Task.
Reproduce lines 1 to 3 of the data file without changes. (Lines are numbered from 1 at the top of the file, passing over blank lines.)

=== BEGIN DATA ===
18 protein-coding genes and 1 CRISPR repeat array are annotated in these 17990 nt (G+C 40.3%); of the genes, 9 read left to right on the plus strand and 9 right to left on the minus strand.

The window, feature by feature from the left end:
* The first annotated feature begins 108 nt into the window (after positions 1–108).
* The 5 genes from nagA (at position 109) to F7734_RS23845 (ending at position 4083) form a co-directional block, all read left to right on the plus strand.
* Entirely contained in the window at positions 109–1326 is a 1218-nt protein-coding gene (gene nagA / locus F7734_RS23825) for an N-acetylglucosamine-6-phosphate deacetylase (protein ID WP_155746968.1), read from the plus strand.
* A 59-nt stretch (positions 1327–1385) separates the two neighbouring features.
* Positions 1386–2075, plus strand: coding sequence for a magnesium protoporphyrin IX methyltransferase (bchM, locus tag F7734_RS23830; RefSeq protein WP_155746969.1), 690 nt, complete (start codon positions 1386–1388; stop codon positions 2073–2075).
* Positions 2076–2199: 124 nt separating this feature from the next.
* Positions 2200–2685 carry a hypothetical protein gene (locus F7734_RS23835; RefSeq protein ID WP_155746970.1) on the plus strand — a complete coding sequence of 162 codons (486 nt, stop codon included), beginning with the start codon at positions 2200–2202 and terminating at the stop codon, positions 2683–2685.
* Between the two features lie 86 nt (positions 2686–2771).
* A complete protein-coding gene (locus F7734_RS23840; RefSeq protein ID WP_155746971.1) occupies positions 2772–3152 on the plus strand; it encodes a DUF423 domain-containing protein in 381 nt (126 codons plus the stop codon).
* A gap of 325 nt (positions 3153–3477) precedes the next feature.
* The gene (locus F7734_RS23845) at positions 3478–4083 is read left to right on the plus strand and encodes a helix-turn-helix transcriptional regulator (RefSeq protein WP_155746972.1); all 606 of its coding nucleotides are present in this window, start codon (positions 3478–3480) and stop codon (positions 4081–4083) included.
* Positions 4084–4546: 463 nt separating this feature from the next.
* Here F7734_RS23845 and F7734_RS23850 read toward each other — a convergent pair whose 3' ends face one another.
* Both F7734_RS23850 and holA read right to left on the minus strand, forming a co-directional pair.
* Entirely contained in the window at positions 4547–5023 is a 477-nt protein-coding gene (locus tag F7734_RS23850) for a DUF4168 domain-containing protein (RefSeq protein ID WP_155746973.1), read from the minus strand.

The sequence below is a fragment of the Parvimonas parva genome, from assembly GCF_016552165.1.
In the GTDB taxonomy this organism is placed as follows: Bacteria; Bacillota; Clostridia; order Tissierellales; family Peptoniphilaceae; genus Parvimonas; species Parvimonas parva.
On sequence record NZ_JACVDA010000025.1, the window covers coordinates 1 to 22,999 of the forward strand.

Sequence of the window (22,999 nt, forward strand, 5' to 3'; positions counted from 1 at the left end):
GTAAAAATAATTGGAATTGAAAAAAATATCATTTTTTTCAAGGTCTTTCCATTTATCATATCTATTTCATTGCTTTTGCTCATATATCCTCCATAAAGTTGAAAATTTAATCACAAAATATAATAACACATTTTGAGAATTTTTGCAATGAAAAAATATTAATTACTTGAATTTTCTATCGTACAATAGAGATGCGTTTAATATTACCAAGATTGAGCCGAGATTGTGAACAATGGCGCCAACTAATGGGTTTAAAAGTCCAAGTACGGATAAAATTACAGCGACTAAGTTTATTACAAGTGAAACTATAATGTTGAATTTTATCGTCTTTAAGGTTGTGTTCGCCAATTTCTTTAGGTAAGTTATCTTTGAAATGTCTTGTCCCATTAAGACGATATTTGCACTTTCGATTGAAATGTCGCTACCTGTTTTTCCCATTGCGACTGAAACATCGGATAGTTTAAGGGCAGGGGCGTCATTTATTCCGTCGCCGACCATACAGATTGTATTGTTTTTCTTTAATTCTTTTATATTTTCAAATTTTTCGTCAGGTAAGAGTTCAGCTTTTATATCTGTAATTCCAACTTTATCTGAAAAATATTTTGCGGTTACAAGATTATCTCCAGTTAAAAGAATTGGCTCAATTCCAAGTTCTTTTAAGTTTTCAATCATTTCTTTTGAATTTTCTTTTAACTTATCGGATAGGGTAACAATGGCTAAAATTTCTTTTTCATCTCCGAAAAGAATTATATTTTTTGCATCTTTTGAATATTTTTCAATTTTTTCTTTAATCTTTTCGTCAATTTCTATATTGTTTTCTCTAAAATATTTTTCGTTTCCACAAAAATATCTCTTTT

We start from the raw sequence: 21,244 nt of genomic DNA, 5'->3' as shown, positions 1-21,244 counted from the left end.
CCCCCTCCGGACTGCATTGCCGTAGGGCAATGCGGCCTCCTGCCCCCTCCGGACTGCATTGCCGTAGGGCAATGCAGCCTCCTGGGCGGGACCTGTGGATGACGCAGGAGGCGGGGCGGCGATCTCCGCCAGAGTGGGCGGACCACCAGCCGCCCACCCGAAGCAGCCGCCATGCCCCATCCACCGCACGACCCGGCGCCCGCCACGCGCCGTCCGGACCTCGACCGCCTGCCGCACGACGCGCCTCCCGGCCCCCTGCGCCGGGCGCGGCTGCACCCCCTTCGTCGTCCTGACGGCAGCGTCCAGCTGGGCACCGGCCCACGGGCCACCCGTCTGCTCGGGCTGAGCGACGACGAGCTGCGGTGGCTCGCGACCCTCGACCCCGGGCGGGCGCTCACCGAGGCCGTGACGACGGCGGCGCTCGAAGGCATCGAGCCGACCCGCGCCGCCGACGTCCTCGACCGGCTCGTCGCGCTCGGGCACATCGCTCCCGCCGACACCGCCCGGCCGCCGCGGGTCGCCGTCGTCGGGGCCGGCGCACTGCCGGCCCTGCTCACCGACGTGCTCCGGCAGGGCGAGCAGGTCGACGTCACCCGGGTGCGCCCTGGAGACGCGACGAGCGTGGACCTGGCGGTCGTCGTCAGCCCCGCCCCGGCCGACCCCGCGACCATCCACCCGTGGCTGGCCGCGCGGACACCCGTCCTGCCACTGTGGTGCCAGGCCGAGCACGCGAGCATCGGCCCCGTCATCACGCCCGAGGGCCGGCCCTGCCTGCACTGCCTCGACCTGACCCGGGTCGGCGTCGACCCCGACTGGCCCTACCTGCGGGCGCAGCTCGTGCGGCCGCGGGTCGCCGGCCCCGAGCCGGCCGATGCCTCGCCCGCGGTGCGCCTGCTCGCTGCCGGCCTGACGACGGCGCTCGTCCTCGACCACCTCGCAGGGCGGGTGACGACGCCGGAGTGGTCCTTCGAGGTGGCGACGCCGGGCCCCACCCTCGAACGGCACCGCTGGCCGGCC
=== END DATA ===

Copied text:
18 protein-coding genes and 1 CRISPR repeat array are annotated in these 17990 nt (G+C 40.3%); of the genes, 9 read left to right on the plus strand and 9 right to left on the minus strand.

The window, feature by feature from the left end:
* The first annotated feature begins 108 nt into the window (after positions 1–108).